The defendant, Rodney Hans Holm did not enter into a state-sanctioned marriage with the second wife, only a religious "spiritual marriage." He therefore argued that the state needs to treat him the same as a married man who takes up living with another woman, and, if it does not, it is discriminating against him based on religion.
Justice Matthew B. Durrant, writing for the majority, responded that Utah lawmakers did not intend to narrowly define marriage as a state-sanctioned union. There can be no doubt that Holm purported to marry Stubbs, Durrant wrote, citing her white dress, her vows and their life together.It makes sense to read the statute as covering the solemnized union that the participants intend to constitute a marriage. The more difficult problem is whether the state can legitimately distinguish two sexual relationships where the difference could be characterized as having only to do with the beliefs that the individuals have about it. Chief Justice Christine M. Durham dissented, relying on a narrow construction of the statute, which she would apply only to acquiring a second marriage license from the state.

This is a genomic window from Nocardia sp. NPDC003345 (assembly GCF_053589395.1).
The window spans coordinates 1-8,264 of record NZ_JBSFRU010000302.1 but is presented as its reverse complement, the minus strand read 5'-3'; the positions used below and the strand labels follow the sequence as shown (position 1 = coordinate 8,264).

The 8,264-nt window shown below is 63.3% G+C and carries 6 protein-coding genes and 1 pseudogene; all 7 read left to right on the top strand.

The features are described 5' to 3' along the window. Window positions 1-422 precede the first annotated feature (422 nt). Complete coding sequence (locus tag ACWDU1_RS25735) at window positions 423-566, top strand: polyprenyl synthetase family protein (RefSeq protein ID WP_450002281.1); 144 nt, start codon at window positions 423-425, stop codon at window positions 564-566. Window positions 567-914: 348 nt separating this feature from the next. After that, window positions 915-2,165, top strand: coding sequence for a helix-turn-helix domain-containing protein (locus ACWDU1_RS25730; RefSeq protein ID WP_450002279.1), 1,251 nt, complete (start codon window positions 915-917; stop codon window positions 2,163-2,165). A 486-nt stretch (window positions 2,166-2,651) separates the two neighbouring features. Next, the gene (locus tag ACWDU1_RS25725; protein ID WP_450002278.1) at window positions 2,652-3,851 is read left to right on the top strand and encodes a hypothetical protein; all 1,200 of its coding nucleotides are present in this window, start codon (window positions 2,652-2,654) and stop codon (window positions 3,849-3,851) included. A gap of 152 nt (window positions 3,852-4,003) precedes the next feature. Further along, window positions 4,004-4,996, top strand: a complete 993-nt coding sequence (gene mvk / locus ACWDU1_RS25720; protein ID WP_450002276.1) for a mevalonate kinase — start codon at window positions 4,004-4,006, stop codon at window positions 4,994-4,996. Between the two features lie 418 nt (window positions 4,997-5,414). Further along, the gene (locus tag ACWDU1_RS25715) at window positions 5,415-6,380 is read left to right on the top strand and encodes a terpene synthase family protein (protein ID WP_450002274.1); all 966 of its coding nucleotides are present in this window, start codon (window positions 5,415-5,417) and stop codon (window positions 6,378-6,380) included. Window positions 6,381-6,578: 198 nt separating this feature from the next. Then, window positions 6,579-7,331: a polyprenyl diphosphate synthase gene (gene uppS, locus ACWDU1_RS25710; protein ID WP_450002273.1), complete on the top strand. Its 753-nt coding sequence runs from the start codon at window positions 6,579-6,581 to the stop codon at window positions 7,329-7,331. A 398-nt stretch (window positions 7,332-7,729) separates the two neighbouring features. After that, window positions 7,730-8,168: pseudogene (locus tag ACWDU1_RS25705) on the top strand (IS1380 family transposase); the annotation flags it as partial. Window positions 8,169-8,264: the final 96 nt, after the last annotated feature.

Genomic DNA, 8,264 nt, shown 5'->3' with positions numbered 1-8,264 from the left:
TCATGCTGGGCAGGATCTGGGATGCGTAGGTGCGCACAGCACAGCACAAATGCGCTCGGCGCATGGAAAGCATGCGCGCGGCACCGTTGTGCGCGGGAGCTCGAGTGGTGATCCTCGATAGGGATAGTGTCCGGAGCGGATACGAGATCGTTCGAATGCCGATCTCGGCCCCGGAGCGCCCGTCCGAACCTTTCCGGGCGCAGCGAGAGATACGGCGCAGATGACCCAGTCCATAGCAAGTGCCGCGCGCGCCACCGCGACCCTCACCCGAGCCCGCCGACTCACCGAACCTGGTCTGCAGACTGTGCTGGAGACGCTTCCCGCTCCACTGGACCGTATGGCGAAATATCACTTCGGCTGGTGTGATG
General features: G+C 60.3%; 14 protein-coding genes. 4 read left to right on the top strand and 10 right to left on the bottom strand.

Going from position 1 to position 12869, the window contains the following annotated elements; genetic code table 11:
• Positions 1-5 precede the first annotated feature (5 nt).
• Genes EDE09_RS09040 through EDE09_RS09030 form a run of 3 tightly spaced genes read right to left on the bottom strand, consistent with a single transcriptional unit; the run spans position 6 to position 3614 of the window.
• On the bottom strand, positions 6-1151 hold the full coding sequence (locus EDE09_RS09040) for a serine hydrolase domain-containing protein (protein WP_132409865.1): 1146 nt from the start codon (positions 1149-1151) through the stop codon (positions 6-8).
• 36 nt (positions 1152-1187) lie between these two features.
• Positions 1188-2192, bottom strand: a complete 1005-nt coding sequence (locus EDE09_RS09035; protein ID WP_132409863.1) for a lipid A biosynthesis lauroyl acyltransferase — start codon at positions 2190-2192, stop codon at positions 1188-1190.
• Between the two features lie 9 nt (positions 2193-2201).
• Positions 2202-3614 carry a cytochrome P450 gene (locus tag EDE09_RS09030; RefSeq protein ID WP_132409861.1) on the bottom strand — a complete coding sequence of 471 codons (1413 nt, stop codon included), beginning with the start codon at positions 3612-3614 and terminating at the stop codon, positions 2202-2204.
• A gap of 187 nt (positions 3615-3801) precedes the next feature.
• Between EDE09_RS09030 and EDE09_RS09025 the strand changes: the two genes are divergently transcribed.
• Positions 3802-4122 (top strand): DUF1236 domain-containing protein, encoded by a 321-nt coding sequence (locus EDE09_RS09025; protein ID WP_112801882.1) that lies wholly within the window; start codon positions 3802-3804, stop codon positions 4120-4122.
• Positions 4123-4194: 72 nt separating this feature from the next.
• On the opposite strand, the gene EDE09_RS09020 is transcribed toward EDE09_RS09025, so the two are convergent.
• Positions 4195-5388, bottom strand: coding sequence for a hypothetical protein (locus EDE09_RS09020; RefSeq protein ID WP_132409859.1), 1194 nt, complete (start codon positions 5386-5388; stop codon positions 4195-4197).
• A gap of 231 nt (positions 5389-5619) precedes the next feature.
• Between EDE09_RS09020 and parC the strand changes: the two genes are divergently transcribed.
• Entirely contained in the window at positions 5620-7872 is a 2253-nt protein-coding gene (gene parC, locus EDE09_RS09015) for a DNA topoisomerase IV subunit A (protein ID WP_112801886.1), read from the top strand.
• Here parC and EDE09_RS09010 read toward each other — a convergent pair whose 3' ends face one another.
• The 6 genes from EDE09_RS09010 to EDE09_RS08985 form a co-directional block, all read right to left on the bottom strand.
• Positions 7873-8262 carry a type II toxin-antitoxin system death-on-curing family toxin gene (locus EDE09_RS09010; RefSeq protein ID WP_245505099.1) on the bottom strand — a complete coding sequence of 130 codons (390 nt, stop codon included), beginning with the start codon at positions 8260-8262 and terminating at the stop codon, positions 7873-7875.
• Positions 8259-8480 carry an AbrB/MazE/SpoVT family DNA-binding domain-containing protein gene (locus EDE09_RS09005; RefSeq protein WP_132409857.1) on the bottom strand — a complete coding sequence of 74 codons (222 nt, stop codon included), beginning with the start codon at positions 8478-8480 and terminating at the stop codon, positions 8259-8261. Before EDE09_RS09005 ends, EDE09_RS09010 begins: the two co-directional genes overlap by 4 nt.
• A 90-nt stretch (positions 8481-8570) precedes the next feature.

"The crux of marriage in our society, perhaps especially a religious marriage, is not so much the license as the solemnization . . . by which two individuals commit themselves to undertake a marital relationship," Durrant wrote.
Durham pointed to the increasing number of couples who live together outside the bonds of a traditional marriage, and noted they are not prosecuted.Here's the PDF of the (very long) opinion.
"While some in society may feel that the institution of marriage is diminished when individuals consciously choose to avoid it," she wrote, "it is generally understood that the state is not entitled to criminally punish its citizens for making such a choice, even if they do so with multiple partners or partners of the same sex."
IN THE COMMENTS: We discuss the significance of the statutory language "cohabits with another person."